TRP Financial Services Report

February 9, 2015
Last week we once again witnessed an annual rite of passage in Washington.  The President also released his budget, and although the recent budget battles have been more akin to the film classic Groundhog Day than your classic legislative process, last week’s release of the budget on Groundhog Day offered some constructive steps towards a roadmap forward.  As discussed in more detail below, the President’s budget was a strong liberal statement and in some ways was seen by observers as more of a check on Hillary Clinton than Congressional Republicans, however it also offered just enough morsels to give Republicans a few areas for agreement.  While this budget as a whole is clearly DOA in Congress, there are clearly certain areas, including tax reform, where both sides can find mutual areas for agreement.  

Looking Ahead
Near Term 
  • The House is scheduled to take up the Senate-passed legislation that would force approval of the Keystone XL oil pipeline, setting up a veto confrontation with Obama. The Senate passed the measure on Jan. 29 by 62-36, short of the two-thirds majority that would be needed to override a veto. The amended Senate bill has a number of items not in the House-passed Keystone approval bill, including energy efficiency provisions and language that states “climate change is real and not a hoax.”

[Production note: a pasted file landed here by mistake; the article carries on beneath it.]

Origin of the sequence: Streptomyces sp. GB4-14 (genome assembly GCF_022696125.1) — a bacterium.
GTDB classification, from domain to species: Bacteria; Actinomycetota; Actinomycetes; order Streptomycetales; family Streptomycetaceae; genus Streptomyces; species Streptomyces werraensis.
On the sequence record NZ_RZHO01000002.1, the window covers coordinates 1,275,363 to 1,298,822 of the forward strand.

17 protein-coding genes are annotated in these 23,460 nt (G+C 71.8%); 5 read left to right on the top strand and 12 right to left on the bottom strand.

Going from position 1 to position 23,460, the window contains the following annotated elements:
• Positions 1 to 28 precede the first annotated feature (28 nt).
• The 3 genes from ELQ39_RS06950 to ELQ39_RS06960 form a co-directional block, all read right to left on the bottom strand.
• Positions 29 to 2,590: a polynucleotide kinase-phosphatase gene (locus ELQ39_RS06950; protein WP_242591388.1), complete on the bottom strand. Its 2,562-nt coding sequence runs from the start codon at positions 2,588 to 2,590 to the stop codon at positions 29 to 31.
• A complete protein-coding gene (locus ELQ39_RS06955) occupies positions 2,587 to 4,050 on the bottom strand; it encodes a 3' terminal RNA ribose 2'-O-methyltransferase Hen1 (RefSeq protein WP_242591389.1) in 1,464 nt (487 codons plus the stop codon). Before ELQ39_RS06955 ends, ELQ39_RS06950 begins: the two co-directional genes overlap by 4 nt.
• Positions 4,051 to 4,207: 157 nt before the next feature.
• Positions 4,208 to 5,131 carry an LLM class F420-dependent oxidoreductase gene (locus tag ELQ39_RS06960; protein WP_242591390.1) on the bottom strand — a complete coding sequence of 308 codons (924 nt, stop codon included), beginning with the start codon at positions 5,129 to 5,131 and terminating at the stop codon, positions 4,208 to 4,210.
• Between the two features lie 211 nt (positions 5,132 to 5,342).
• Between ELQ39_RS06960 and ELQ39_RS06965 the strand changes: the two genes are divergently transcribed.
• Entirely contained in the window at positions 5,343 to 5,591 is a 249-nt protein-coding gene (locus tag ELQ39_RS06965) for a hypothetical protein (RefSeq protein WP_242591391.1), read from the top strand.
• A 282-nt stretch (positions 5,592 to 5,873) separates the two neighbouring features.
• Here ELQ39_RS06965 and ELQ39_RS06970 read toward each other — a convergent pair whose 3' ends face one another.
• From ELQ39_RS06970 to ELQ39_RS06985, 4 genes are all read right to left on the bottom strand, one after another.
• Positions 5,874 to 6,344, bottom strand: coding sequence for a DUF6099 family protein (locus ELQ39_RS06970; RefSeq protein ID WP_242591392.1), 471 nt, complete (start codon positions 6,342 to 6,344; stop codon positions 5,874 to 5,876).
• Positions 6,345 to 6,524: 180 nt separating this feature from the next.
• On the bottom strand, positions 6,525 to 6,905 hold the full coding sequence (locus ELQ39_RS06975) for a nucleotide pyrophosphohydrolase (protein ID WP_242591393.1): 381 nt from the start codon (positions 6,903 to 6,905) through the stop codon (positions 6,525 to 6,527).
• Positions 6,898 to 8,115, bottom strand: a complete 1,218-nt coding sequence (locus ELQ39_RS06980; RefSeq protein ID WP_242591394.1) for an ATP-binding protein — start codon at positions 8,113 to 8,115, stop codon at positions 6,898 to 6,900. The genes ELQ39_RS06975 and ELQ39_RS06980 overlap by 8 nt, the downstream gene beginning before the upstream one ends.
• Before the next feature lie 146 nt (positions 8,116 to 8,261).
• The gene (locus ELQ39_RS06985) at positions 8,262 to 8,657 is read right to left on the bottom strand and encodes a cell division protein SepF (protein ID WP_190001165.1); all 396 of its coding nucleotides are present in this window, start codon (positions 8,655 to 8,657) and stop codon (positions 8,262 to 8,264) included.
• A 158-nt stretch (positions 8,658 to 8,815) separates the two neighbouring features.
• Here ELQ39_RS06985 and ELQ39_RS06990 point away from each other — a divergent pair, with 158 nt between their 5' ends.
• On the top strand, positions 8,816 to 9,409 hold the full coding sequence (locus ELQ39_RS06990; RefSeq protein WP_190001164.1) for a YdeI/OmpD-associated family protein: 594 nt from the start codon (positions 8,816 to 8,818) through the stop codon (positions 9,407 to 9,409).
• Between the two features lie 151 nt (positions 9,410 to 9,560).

• In addition the House also plans to vote on two tax packages — one related to charitable giving, and another focused on small businesses. The first (H.R. 644) would combine four charity-related tax bills. It would make permanent the tax deduction for donations of food inventory, tax-free donations of money from individual retirement accounts and deductions for property donated for conservation. The excise tax on investment income of private foundations also would be reduced. The second (H.R.636) would make permanent expensing rules under section 179 of the tax code. It would be expanded to cover rules relating to S corporations.
  • The Senate is expected to try to move away from the stalled DHS funding bill and could move onto bringing up a House-passed measure that would repeal the 2010 Affordable Care Act and call for a replacement.
Further Out 
  • Federal Reserve Chair Janet Yellen will testify before the Senate Banking Committee on February 24th.  She is likely to testify later that week before the House Financial Services Committee as part of the Fed’s semi-annual appearance.
  • We are quickly approaching on the first of multiple legislative deadlines, as we near February 27th, the date current funding for the Department of Homeland Security run out. 
  • Other Key Dates in the Congressional calendar include:
o   Sometime After March 15: Debt Limit
o   March 31: “Doc Fix”
o   May 31: Surface Transportation
o   June 1: USA PATRIOT Act
o   June 30: Export-Import Bank
o   Sept. 30: CHIP Funding
o   Sept. 30: Child Nutrition & WIC